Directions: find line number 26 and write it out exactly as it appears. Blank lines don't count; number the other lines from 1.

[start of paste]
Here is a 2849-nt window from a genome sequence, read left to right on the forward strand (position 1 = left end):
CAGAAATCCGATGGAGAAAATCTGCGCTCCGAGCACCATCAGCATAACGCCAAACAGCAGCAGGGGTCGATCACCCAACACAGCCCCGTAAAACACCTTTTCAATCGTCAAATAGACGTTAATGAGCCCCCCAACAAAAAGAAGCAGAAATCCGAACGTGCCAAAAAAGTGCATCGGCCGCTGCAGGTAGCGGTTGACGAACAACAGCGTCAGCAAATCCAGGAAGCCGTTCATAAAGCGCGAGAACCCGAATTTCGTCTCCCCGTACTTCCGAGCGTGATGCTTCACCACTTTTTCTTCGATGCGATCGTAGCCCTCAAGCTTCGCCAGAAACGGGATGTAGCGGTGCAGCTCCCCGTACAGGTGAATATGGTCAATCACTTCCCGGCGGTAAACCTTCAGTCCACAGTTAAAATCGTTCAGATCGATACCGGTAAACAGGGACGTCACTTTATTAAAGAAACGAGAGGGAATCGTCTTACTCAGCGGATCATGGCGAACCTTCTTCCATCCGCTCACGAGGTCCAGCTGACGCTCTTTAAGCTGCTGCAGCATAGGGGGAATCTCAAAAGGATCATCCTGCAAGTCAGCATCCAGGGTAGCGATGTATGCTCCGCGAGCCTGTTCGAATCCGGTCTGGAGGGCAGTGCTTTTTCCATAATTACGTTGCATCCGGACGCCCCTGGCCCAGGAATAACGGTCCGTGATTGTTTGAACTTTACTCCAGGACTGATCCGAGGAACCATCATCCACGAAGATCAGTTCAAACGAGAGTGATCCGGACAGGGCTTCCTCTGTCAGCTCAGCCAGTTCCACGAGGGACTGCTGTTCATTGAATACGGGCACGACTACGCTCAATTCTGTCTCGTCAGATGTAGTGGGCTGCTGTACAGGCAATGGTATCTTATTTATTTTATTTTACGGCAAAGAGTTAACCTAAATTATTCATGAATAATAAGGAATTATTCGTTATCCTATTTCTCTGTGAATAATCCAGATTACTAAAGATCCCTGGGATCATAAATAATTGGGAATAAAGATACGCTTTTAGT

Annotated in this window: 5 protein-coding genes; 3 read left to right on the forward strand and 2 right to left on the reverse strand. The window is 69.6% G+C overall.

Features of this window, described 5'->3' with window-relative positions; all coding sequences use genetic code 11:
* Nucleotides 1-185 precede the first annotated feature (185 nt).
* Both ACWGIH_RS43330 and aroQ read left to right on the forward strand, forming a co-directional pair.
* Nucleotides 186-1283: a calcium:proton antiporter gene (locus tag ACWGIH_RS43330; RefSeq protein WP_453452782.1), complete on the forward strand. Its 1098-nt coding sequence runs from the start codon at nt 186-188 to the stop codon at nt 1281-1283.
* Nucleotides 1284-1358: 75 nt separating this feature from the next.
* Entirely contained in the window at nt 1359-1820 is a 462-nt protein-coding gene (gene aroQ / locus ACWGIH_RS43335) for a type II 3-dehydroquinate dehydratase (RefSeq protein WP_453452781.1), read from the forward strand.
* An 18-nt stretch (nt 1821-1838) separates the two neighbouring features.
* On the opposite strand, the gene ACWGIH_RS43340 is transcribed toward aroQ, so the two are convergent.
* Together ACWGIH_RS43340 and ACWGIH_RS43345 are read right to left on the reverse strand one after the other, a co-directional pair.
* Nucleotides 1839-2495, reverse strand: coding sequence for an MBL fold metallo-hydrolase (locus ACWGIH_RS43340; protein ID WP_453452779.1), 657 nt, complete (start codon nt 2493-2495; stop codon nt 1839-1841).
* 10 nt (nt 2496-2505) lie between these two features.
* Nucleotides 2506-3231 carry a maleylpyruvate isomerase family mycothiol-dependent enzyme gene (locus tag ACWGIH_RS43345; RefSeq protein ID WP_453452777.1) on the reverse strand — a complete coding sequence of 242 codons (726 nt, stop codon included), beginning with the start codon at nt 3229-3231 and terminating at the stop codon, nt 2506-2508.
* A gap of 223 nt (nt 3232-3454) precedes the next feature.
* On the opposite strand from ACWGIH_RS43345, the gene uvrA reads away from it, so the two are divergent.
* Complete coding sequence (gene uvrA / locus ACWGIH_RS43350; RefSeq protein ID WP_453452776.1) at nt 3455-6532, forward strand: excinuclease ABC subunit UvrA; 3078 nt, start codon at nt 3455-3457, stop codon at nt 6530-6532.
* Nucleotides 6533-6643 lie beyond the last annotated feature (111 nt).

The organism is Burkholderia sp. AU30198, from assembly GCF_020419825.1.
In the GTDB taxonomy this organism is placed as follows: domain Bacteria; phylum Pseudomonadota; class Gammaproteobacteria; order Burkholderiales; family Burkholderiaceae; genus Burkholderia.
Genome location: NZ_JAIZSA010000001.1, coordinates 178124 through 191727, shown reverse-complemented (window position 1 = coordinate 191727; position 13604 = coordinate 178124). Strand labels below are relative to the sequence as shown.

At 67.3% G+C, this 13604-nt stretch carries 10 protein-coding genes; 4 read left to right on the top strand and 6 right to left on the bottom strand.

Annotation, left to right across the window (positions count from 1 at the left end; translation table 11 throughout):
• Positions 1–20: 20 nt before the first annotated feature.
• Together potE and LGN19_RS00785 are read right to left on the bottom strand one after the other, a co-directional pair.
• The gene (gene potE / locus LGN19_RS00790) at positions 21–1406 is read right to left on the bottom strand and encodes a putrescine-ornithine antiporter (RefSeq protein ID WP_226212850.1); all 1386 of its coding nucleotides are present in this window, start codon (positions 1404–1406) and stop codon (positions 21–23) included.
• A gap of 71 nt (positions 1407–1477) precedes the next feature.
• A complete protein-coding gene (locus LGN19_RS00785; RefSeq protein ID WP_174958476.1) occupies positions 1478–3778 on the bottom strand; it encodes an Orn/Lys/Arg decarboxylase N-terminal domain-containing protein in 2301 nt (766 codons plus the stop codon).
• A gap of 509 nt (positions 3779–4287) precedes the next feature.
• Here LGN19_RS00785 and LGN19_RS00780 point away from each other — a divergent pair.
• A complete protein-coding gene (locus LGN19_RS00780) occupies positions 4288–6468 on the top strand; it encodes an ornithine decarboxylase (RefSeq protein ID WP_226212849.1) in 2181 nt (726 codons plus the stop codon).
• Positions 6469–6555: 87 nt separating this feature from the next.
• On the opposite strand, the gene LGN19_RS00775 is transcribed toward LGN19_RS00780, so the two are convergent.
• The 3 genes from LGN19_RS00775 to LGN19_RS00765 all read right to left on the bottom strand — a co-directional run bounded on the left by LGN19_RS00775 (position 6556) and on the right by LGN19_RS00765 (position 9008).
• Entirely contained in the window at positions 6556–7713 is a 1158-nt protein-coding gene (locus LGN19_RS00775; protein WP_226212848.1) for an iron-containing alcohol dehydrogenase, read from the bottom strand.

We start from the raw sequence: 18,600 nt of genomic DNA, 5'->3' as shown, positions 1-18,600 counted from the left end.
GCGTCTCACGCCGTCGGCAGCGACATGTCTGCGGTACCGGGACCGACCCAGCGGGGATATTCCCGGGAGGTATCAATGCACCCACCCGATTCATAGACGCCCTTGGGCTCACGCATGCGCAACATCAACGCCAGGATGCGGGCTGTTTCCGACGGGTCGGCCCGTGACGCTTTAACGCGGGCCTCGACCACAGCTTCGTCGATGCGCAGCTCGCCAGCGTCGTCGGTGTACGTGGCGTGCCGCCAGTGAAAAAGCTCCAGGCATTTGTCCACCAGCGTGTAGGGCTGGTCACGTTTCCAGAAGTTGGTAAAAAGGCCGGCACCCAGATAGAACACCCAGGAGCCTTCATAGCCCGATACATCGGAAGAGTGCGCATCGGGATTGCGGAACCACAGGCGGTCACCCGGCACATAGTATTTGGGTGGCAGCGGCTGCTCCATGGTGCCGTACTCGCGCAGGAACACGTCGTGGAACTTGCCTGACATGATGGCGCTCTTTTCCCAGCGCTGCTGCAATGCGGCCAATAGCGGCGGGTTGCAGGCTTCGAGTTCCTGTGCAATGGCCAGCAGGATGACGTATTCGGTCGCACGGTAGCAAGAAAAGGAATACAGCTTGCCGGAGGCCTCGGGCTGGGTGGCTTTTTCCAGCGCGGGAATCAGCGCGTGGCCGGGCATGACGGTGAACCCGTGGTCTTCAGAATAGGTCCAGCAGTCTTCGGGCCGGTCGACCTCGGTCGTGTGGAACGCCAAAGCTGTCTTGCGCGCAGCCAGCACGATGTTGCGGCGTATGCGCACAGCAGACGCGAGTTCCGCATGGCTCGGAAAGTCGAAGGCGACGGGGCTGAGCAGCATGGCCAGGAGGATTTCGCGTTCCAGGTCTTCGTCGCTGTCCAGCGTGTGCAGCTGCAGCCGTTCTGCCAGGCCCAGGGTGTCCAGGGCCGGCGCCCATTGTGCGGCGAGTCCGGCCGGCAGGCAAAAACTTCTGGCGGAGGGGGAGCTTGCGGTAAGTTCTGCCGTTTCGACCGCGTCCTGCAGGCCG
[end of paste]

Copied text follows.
• Together potE and LGN19_RS00785 are read right to left on the bottom strand one after the other, a co-directional pair.